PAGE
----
PREPARATION OF ALKALl-METAL POLYSILICATES Example 1 9,476 lbs. of a 50 percent NaOI-l solution was charged to a stainless steel autoclave provided with means for continuously agitating the solution. A silica slurry, prepared by dispersing 9,269 lbs. of silica flour into 5,054 lbs. of water, was then charged to the reactor. The autoclave was sealed and the temperature of the aqueous mixture preheated (by the introduction of steam into an exterior steam jacket) to 315F. psig) over a 1 hour period. The reaction mixture was thereafter maintained at this temperature for 3 hours. Continuous agitation was maintained throughout the heat up and reaction period. At the end of the 3 hour reaction cycle, the steam was shut off and the autoclave partially vented to reduce the pressure to about 60 psig. The vent was then fully opened, the pressure in the autoclave being reduced to 20 psig. At this time a bottom outlet valve of the autoclave was opened and the reaction mixture fed by gravity into a drop tank positioned beneath the autoclave and containing 15,144 lbs. of H 0 at 77F. The mixture in the drop tank was pumped through a clarification filter and introduced into the upper portion of a spray dryer of the type illustrated in FIG. 1. The aqueous mixture was fed into the spray dryer at a rate of 21,100 lbs. per hour, the concentration of the mixture comprising 4 lbs. of sodium polysilicate per gallon. The speed of the spray wheel or nozzle was about 1 1,000 rpm. The spray dryer inlet and outlet air temperatures were 600 and 220F. respectively. The spray dried product was collected and withdrawn from the base of the spray dryer by a screw conveyor and passed into a high impact mill which fractured and pulverized the spherical particles. In this example 12,480 lbs. of sodium polysilicate, having a SiO /Na O weight ratio of 24:1 and a density of 24 lbs/ft was recovered from the spray dryer. The percentage of moisture in the spray dried product was 22 percent. The milling operation increased the density of the product to about 38 lbs/ft. The product was next passed into a 4 feet I.D. X 10 feet long rotary drum type pelletizer. No binder was employed in the pelletization of the fractured particles. However, water was added such that the percent moisture content of the solids was increased to 30 percent. It was found that the tumbling and pelletizing action of the rotary drum, also, had the effect of rounding off the sharp edges of the fractured particles from the milling action so that the particles had continuously even surfaces. This fact was unexpected due to the nature of the fractured particles. Milled and/or spray dried material was then added to the pelletized product in an amount sufficient to reduce the moisture content to 25 percent to improve the flow properties of the material. The material was dried at a temperature of 115C. to 18 percent moisture.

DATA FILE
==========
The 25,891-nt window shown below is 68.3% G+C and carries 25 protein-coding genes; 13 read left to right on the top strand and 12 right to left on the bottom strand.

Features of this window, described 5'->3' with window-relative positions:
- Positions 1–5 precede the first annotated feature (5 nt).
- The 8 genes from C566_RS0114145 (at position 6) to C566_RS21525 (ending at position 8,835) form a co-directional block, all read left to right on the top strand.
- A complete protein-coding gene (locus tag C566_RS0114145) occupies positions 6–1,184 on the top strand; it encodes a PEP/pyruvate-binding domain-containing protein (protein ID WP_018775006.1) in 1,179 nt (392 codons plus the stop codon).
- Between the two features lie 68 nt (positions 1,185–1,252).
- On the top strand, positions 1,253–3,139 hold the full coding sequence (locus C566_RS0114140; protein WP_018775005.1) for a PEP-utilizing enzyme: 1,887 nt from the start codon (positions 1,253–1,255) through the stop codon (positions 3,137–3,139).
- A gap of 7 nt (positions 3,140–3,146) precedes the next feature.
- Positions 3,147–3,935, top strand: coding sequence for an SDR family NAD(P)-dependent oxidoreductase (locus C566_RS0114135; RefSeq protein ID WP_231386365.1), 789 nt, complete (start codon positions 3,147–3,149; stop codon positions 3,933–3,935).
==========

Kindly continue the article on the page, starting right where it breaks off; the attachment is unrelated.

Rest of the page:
Example 2 The procedure of Example 1 was repeated except that the temperatures and pressures of the hydrothermal reaction were varied in a series of examples as shown by the following table.